CB750 - Week 4-6.jpg


Fieldnotes:
  • Use piston to push rings into cylinder to get a good feeler gauge read - grooves in piston can be used as an unofficial level
  • Adjustable hose clamp can be used to compress rings into cylinder
  • Keep good record of shim size used in head so future adjustments can be made easier
  • Valve clearances in manual are historically too tight - target .13 - .15mm
Upcoming:
Frame back from powdercoat
Going to see how much reassembly I can get done throughout the week...
 
Week 12/13 Frame back and reassembly madness

Projects for the week:
Frame back
Engine in
Carbs on
Front forks on
Rear suspension on
Front/Rear Wheels
Clip ons…on
Lots of front controls on/mocked up

Huge progress since I last posted - a lot of reassembly has been completed. I was moving pretty quickly and did not take enough pictures…lots of work was done very late at night as I was excited to see this project come to life.

Getting the engine in the frame was much easier than expected. I was able to get some help getting the engine on the ground and then just put the frame down over it and bolted things up in several places. The powdercoat on the frame look great and thankfully I didn’t scratch it up at all getting some pieces reassembled.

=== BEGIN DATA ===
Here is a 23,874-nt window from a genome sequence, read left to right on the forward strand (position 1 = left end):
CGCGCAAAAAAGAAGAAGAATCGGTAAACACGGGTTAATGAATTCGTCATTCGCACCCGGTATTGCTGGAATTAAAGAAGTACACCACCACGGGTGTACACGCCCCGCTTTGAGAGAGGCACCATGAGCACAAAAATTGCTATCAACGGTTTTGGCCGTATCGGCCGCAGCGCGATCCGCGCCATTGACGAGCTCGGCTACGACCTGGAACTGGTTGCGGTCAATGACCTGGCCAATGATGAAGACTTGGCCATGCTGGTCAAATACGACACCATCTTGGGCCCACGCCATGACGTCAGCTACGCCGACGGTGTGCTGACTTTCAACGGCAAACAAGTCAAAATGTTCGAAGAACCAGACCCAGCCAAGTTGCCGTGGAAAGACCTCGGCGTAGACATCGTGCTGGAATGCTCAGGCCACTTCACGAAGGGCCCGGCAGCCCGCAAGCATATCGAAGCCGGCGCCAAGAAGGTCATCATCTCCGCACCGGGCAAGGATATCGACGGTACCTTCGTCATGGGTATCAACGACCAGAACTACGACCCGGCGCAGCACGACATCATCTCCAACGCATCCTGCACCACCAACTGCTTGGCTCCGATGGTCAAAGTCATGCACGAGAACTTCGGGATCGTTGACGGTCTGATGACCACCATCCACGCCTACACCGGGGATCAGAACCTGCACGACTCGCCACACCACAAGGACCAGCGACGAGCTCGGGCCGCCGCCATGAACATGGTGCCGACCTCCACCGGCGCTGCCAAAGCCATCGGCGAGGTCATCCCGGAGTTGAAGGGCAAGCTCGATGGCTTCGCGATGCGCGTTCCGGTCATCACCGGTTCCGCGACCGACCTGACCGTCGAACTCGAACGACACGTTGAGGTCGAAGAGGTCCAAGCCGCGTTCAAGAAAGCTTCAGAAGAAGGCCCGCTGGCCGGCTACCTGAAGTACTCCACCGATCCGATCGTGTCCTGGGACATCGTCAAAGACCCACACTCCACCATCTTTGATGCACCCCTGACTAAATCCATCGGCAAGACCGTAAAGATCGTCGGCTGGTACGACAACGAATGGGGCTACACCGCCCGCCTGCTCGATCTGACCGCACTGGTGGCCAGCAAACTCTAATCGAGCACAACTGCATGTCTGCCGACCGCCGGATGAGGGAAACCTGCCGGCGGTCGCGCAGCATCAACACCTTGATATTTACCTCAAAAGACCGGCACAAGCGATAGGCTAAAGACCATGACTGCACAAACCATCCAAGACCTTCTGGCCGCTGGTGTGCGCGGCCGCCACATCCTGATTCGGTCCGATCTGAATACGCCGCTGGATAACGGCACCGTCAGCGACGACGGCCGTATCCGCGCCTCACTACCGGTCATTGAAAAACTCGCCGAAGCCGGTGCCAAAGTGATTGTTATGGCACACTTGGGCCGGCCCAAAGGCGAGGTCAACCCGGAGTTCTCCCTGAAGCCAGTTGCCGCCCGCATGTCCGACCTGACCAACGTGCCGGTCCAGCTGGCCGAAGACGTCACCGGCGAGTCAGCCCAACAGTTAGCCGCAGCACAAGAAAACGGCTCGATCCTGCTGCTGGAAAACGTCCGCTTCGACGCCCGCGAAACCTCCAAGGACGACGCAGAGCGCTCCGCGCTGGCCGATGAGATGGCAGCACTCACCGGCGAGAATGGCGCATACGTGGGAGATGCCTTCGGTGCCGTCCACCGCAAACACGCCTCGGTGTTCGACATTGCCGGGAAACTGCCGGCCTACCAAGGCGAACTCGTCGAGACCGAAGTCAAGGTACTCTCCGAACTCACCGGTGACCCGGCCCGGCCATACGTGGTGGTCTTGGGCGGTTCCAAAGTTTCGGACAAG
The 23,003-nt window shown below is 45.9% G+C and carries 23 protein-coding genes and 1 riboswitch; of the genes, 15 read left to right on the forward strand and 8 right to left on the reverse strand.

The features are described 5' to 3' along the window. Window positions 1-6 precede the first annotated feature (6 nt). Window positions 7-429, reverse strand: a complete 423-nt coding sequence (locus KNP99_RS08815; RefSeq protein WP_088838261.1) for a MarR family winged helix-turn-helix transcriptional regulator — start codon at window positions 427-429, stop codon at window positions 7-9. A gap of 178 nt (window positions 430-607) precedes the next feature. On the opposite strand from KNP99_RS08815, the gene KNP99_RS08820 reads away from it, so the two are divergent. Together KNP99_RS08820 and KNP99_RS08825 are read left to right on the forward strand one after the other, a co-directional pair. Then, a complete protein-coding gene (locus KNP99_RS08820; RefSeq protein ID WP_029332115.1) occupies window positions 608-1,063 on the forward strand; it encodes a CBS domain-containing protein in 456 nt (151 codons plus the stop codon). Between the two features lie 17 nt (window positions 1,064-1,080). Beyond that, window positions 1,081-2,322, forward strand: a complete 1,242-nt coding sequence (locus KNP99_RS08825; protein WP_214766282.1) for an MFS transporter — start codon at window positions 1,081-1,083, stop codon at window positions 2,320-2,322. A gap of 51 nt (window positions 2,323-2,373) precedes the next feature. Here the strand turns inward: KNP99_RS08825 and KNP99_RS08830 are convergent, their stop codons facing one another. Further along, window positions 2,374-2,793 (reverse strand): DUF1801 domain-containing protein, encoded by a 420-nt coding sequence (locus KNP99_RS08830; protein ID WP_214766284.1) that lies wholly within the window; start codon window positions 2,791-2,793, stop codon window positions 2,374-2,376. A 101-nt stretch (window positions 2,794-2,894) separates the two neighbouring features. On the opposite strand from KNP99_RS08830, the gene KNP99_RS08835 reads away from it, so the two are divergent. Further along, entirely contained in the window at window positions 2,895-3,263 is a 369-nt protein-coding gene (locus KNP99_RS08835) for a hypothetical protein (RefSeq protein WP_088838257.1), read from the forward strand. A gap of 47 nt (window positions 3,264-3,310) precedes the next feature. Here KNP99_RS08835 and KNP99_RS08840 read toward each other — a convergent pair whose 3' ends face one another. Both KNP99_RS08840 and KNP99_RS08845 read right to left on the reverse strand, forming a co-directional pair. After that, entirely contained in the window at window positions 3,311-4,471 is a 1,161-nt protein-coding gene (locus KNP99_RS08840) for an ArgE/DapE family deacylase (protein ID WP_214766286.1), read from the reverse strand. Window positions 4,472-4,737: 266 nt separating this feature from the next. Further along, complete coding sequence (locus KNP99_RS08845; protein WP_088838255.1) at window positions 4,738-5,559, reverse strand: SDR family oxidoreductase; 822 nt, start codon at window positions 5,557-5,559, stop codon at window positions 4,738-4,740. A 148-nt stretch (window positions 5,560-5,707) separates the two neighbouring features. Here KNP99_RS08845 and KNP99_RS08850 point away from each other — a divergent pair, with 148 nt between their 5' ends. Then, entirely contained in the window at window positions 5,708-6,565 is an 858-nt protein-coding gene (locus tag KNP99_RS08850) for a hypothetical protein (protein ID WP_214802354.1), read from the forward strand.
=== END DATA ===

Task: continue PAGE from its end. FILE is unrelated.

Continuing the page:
This is the first time getting the seat and tank mounted on the bike for a look. I really like how it’s still a pretty classic look to the bike even for a DOHC which tends to look more “modern” in my opinion. Really digging how this thing is coming together and all the hard work is beginning to pay off. This brown seat with the cross-stitching is what gave it the beavertail name.

The carbs were professionally cleaned and rejetted with a dynojet system for pods and a high flow exhaust. I did want to do them myself but since I'm learning a lot of this as I go I didn't have the time to learn the full disassembly/reassembly process with the carbs/didnt have the proper equipment. I plan to abandon the wrapped exhaust pipes idea and go for something a bit newer and shinier. I think that will flow better aesthetically…..and mechanically.

Didn’t have it in me to write a really long post this week - feel free to ask questions if you have any!

Photo dump (disclaimer - lots of items are mocked up - if they look funny it's just to see roughly how things will look/fit):
CB750 - Week 12-1.jpg

CB750 - Week 12-2.jpg

CB750 - Week 12-3.jpg

CB750 - Week 12-4.jpg

CB750 - Week 13-1.jpg

CB750 - Week 13-2.jpg

CB750 - Week 13-3.jpg

CB750 - Week 13-4.jpg

CB750 - Week 13-5.jpg


Fieldnotes:
-I felt myself start to move too quickly in the past few weeks and I don’t want things to get sloppy; time to slow down a bit
-Mocking up items on the bike can get dangerous as you run the risk of forgetting to officially tighten/torque items. All bolts should go on “race ready”.
-Need some warm dry weather to paint this tank!

Upcoming:
Wire it up!
 
Be aware, the lights from the LEDs on your speedo will bleed through to adjacent bulbs and make them appear to be lit up. For instance, your N light will make your high beam indicator appear to be lit also. You'll get used to it, though, and recognize what is bleed through and what is truly lit.